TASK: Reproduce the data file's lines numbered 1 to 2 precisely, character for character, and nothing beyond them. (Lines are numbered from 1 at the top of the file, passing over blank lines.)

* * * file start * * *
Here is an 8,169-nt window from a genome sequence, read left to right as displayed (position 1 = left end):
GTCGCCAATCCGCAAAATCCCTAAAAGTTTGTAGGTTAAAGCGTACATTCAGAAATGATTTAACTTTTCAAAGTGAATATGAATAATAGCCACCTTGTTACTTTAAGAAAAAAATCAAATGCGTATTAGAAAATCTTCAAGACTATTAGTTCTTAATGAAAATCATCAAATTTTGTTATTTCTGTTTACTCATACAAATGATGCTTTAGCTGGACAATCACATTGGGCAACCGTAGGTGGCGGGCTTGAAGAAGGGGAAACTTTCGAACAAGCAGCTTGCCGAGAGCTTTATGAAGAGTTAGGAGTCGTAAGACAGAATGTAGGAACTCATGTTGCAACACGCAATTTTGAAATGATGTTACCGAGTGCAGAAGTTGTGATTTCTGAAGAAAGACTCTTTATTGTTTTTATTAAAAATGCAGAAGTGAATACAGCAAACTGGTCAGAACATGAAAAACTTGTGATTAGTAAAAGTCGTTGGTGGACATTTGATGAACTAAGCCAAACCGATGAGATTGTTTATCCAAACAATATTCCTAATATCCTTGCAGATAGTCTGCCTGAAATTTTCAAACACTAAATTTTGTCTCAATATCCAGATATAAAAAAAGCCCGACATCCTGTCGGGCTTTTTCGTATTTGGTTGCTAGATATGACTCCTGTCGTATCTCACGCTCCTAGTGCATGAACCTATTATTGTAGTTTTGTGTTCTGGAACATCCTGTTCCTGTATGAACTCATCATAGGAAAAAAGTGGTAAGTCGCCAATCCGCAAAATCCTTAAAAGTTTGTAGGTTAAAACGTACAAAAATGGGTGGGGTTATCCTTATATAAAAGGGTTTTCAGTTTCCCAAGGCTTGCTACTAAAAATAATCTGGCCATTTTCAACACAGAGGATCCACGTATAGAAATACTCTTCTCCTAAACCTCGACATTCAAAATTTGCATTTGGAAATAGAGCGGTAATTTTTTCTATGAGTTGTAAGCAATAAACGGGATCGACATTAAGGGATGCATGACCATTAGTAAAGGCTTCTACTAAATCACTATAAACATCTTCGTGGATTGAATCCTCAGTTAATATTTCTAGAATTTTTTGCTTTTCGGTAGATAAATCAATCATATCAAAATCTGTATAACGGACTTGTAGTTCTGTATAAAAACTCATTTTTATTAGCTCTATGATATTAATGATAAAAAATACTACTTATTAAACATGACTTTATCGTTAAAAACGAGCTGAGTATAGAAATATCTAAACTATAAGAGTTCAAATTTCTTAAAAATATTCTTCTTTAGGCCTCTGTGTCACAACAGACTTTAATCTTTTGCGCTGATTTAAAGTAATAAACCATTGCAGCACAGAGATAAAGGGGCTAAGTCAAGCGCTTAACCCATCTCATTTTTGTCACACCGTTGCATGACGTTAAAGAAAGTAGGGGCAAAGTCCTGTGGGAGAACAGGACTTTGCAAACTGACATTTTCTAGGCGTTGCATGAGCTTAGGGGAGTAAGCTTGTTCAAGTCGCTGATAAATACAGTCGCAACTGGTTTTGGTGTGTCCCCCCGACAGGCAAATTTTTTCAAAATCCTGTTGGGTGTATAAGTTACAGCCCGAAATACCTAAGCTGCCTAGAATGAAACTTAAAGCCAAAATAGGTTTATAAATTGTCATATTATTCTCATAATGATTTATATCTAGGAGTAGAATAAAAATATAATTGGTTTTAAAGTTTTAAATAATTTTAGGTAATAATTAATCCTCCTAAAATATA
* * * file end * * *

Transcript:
Here is an 8,169-nt window from a genome sequence, read left to right as displayed (position 1 = left end):
GTCGCCAATCCGCAAAATCCCTAAAAGTTTGTAGGTTAAAGCGTACATTCAGAAATGATTTAACTTTTCAAAGTGAATATGAATAATAGCCACCTTGTTACTTTAAGAAAAAAATCAAATGCGTATTAGAAAATCTTCAAGACTATTAGTTCTTAATGAAAATCATCAAATTTTGTTATTTCTGTTTACTCATACAAATGATGCTTTAGCTGGACAATCACATTGGGCAACCGTAGGTGGCGGGCTTGAAGAAGGGGAAACTTTCGAACAAGCAGCTTGCCGAGAGCTTTATGAAGAGTTAGGAGTCGTAAGACAGAATGTAGGAACTCATGTTGCAACACGCAATTTTGAAATGATGTTACCGAGTGCAGAAGTTGTGATTTCTGAAGAAAGACTCTTTATTGTTTTTATTAAAAATGCAGAAGTGAATACAGCAAACTGGTCAGAACATGAAAAACTTGTGATTAGTAAAAGTCGTTGGTGGACATTTGATGAACTAAGCCAAACCGATGAGATTGTTTATCCAAACAATATTCCTAATATCCTTGCAGATAGTCTGCCTGAAATTTTCAAACACTAAATTTTGTCTCAATATCCAGATATAAAAAAAGCCCGACATCCTGTCGGGCTTTTTCGTATTTGGTTGCTAGATATGACTCCTGTCGTATCTCACGCTCCTAGTGCATGAACCTATTATTGTAGTTTTGTGTTCTGGAACATCCTGTTCCTGTATGAACTCATCATAGGAAAAAAGTGGTAAGTCGCCAATCCGCAAAATCCTTAAAAGTTTGTAGGTTAAAACGTACAAAAATGGGTGGGGTTATCCTTATATAAAAGGGTTTTCAGTTTCCCAAGGCTTGCTACTAAAAATAATCTGGCCATTTTCAACACAGAGGATCCACGTATAGAAATACTCTTCTCCTAAACCTCGACATTCAAAATTTGCATTTGGAAATAGAGCGGTAATTTTTTCTATGAGTTGTAAGCAATAAACGGGATCGACATTAAGGGATGCATGACCATTAGTAAAGGCTTCTACTAAATCACTATAAACATCTTCGTGGATTGAATCCTCAGTTAATATTTCTAGAATTTTTTGCTTTTCGGTAGATAAATCAATCATATCAAAATCTGTATAACGGACTTGTAGTTCTGTATAAAAACTCATTTTTATTAGCTCTATGATATTAATGATAAAAAATACTACTTATTAAACATGACTTTATCGTTAAAAACGAGCTGAGTATAGAAATATCTAAACTATAAGAGTTCAAATTTCTTAAAAATATTCTTCTTTAGGCCTCTGTGTCACAACAGACTTTAATCTTTTGCGCTGATTTAAAGTAATAAACCATTGCAGCACAGAGATAAAGGGGCTAAGTCAAGCGCTTAACCCATCTCATTTTTGTCACACCGTTGCATGACGTTAAAGAAAGTAGGGGCAAAGTCCTGTGGGAGAACAGGACTTTGCAAACTGACATTTTCTAGGCGTTGCATGAGCTTAGGGGAGTAAGCTTGTTCAAGTCGCTGATAAATACAGTCGCAACTGGTTTTGGTGTGTCCCCCCGACAGGCAAATTTTTTCAAAATCCTGTTGGGTGTATAAGTTACAGCCCGAAATACCTAAGCTGCCTAGAATGAAACTTAAAGCCAAAATAGGTTTATAAATTGTCATATTATTCTCATAATGATTTATATCTAGGAGTAGAATAAAAATATAATTGGTTTTAAAGTTTTAAATAATTTTAGGTAATAATTAATCCTCCTAAAATATA